Of barn memories — love the hayloft

September 30, 2015

Summer days I’d ride bike to my friend Wendy Husk’s house about a half mile away and we’d run to the barn, climb the ladder to the hayloft.

A 'brick wall' of hay bales

hay bales may be stacked like bricks to build walls and staircases


     This as I grew up in southeast Minnesota. At first we could hardly fit in the hayloft, as it was stacked solid to the ceiling. Yet by midsummer, many o’ bale was pulled out, making room to arrange them.
     Every bale was a brick that could be used to build walls and stairways. The Husks utilized that. In retrospect I don’t know who arranged the bales to convert the hayloft to our play area — Wendy’s older brother, her parents or farm workers. I didn’t ask, as I was too excited, and engaged in running about the hay bale heaven.
     It consisted of staircases, two to three bales wide. They ascended and descended along a vast expanse of hay bale walls that framed rooms, or “homes.” Each one had an opening where the stairs recessed to allow entrance. We each chose a room to be our “home” — Wendy and I, sometimes others including our friends Jean and Nickie, and Wendy’s sister Julie.
     O yes, a room, so large it could be a home that sufficed splendidly. It had seating in form of single-height bales lined against a wall. At least one wall had a window two bales wide and a few bales high. Enough space to place elbows and peer to passersby climbing the stairs outside. Those rooms were the cat’s meow!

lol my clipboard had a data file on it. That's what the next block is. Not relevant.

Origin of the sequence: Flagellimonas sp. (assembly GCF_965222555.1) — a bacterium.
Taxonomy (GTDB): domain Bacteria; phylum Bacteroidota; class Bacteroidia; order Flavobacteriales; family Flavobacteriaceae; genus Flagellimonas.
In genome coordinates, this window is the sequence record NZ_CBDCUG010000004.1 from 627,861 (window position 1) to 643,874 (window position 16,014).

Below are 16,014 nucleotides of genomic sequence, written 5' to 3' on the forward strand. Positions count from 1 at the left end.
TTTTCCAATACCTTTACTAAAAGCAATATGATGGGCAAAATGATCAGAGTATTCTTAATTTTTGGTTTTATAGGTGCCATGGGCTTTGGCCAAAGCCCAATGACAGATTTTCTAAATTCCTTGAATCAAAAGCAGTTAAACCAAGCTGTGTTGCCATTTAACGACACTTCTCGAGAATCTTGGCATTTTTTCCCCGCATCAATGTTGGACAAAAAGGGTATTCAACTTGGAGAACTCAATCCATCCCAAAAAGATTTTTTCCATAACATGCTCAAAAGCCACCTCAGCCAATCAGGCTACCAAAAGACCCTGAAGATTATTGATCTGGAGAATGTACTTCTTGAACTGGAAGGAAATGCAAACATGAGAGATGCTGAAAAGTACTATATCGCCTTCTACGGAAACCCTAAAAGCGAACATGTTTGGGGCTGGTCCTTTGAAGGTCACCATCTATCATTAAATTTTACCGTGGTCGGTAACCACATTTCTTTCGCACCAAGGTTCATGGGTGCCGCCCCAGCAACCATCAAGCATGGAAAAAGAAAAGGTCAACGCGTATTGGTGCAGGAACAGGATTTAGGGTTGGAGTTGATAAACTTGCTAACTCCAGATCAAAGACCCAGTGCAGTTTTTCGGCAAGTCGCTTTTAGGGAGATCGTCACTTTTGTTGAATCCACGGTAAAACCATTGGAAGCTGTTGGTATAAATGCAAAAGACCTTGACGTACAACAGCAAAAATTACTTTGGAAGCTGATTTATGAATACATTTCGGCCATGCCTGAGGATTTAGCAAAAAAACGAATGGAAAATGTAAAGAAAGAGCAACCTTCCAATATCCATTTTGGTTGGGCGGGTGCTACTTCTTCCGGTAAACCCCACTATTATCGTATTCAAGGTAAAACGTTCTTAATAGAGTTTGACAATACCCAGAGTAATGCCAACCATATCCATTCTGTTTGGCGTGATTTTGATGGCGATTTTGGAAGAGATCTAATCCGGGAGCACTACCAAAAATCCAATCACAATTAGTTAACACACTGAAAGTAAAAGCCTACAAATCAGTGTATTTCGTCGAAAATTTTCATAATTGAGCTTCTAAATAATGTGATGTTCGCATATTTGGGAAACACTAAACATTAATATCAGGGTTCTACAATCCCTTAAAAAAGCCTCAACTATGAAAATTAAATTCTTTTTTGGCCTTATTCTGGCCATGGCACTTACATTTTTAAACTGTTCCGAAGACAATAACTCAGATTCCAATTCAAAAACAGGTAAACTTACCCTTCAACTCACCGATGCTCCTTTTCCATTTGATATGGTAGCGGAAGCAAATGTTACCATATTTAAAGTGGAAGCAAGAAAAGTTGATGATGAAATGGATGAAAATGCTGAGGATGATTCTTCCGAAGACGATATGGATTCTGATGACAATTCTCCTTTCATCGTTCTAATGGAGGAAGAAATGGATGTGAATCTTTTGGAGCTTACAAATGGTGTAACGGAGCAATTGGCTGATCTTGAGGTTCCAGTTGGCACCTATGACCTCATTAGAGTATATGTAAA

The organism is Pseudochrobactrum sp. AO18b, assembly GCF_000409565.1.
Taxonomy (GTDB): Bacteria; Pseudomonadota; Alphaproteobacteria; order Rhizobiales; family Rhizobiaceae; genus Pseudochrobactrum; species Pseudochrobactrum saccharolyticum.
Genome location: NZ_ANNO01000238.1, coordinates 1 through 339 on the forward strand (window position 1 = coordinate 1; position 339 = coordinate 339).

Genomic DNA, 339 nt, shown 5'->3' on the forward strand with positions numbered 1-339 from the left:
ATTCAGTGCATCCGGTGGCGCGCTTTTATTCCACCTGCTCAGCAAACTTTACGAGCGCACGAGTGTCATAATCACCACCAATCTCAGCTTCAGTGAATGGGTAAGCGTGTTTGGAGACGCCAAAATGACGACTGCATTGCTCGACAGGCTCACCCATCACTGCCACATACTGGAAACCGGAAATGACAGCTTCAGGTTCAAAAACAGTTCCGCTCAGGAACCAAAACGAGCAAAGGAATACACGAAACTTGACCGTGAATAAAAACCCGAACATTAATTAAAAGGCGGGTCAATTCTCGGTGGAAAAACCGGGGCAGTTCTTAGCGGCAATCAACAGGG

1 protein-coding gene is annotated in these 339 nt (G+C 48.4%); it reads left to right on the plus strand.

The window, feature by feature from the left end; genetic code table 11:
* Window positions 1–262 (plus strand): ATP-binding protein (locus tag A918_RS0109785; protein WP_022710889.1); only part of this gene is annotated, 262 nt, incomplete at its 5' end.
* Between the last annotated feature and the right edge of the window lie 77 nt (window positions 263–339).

Speaking of cats, cats on Husks’ property shared the hayloft heaven with us. They, however, sought quietude*, climbing high for privacy.
     While Wendy and I and friends rollicked, called to each other, ran up and down the staircases . We invited each other to each other’s “homes” yet had little success keeping our guests’ interest in staying, because they wanted us to follow them to their home. We at times assigned an extra roomas a restaurant. Yet we didn’t stay long in the “restaurant” either, as none of us volunteered to be waitress.
     Sometime during the summer new kittens appeared. They rollicked among each other, pounced and butted tiny paws, appeared and disappeared between hay bales.
     The ceiling stretched so far above, it was our sky. Wood plank walls brought natural light through crevices. The air accommodated soft scents of hay that was cut long ago, and the twine that tightly wrapped each bale.
     More bales were pulled from the loft to feed nearby horses and livestock. Yet by the time bales needed to be pulled from our hay bale heaven, we were back in school. I realize this in retrospect.
     While Wendy and Jean and I were back to nudging each other in class and reuniting with classmates we hadn’t seen all summer, bales were being pulled from the Husks’ hayloft, to take from our walls and staircases.
     Next summer, when days were longer again, we’d find way back to running about the loft.

Note
      This Vignette is inspired by the upcoming Pioneer Bluffs Fall Festival in Matfield Green, Kansas, celebrating “100 years of barn stories.” The celebration includes welcoming guests to share their own “barn stories.”
     I won’t be able to attend. Yet if I did, this is the barn story I’d share.
     And you?

More information
— Here is the “Jacquée T. Writer in Residence-KANSAS” announcement featuring the Pioneer Bluffs 100th anniversary celebration.

* “quietude” is a Jacquée T. ‘Love for Words’ feature. Find the entry here

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